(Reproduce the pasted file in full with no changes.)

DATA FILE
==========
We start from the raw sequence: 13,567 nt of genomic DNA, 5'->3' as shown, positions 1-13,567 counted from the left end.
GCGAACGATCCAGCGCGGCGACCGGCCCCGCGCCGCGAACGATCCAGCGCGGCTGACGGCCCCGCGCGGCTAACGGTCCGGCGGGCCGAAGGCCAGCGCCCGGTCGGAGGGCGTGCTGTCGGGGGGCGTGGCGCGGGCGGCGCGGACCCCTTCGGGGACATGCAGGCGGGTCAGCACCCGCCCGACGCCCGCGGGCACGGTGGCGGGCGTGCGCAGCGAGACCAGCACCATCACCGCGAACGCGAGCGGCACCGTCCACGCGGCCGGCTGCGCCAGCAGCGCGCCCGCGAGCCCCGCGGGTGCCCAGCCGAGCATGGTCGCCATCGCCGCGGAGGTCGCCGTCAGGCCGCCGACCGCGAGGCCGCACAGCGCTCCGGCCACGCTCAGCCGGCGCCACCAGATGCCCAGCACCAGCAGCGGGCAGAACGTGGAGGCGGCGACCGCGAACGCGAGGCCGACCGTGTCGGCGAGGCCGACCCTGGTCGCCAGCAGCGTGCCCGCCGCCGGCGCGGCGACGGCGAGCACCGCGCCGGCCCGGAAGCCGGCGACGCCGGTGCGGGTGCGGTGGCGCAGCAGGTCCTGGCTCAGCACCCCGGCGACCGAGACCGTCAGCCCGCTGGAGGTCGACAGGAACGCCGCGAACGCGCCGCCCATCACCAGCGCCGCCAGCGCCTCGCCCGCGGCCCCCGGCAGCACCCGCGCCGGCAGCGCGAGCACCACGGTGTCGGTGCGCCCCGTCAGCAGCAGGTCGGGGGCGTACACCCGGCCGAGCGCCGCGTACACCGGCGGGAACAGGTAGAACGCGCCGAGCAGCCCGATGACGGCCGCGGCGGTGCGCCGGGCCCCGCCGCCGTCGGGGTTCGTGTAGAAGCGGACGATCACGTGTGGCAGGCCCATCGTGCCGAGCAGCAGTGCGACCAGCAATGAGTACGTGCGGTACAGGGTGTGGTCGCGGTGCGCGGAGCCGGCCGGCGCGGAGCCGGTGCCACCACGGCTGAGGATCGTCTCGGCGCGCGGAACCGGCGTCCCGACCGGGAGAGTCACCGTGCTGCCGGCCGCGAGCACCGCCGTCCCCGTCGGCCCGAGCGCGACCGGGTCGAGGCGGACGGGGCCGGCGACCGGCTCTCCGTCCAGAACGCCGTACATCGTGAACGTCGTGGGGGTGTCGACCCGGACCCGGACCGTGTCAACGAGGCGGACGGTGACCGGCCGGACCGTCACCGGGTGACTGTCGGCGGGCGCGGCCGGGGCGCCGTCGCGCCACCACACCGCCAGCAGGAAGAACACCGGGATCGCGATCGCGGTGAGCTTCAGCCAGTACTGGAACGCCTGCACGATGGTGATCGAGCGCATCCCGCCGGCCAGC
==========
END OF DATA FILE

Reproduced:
We start from the raw sequence: 13,567 nt of genomic DNA, 5'->3' as shown, positions 1-13,567 counted from the left end.
GCGAACGATCCAGCGCGGCGACCGGCCCCGCGCCGCGAACGATCCAGCGCGGCTGACGGCCCCGCGCGGCTAACGGTCCGGCGGGCCGAAGGCCAGCGCCCGGTCGGAGGGCGTGCTGTCGGGGGGCGTGGCGCGGGCGGCGCGGACCCCTTCGGGGACATGCAGGCGGGTCAGCACCCGCCCGACGCCCGCGGGCACGGTGGCGGGCGTGCGCAGCGAGACCAGCACCATCACCGCGAACGCGAGCGGCACCGTCCACGCGGCCGGCTGCGCCAGCAGCGCGCCCGCGAGCCCCGCGGGTGCCCAGCCGAGCATGGTCGCCATCGCCGCGGAGGTCGCCGTCAGGCCGCCGACCGCGAGGCCGCACAGCGCTCCGGCCACGCTCAGCCGGCGCCACCAGATGCCCAGCACCAGCAGCGGGCAGAACGTGGAGGCGGCGACCGCGAACGCGAGGCCGACCGTGTCGGCGAGGCCGACCCTGGTCGCCAGCAGCGTGCCCGCCGCCGGCGCGGCGACGGCGAGCACCGCGCCGGCCCGGAAGCCGGCGACGCCGGTGCGGGTGCGGTGGCGCAGCAGGTCCTGGCTCAGCACCCCGGCGACCGAGACCGTCAGCCCGCTGGAGGTCGACAGGAACGCCGCGAACGCGCCGCCCATCACCAGCGCCGCCAGCGCCTCGCCCGCGGCCCCCGGCAGCACCCGCGCCGGCAGCGCGAGCACCACGGTGTCGGTGCGCCCCGTCAGCAGCAGGTCGGGGGCGTACACCCGGCCGAGCGCCGCGTACACCGGCGGGAACAGGTAGAACGCGCCGAGCAGCCCGATGACGGCCGCGGCGGTGCGCCGGGCCCCGCCGCCGTCGGGGTTCGTGTAGAAGCGGACGATCACGTGTGGCAGGCCCATCGTGCCGAGCAGCAGTGCGACCAGCAATGAGTACGTGCGGTACAGGGTGTGGTCGCGGTGCGCGGAGCCGGCCGGCGCGGAGCCGGTGCCACCACGGCTGAGGATCGTCTCGGCGCGCGGAACCGGCGTCCCGACCGGGAGAGTCACCGTGCTGCCGGCCGCGAGCACCGCCGTCCCCGTCGGCCCGAGCGCGACCGGGTCGAGGCGGACGGGGCCGGCGACCGGCTCTCCGTCCAGAACGCCGTACATCGTGAACGTCGTGGGGGTGTCGACCCGGACCCGGACCGTGTCAACGAGGCGGACGGTGACCGGCCGGACCGTCACCGGGTGACTGTCGGCGGGCGCGGCCGGGGCGCCGTCGCGCCACCACACCGCCAGCAGGAAGAACACCGGGATCGCGATCGCGGTGAGCTTCAGCCAGTACTGGAACGCCTGCACGATGGTGATCGAGCGCATCCCGCCGGCCAGC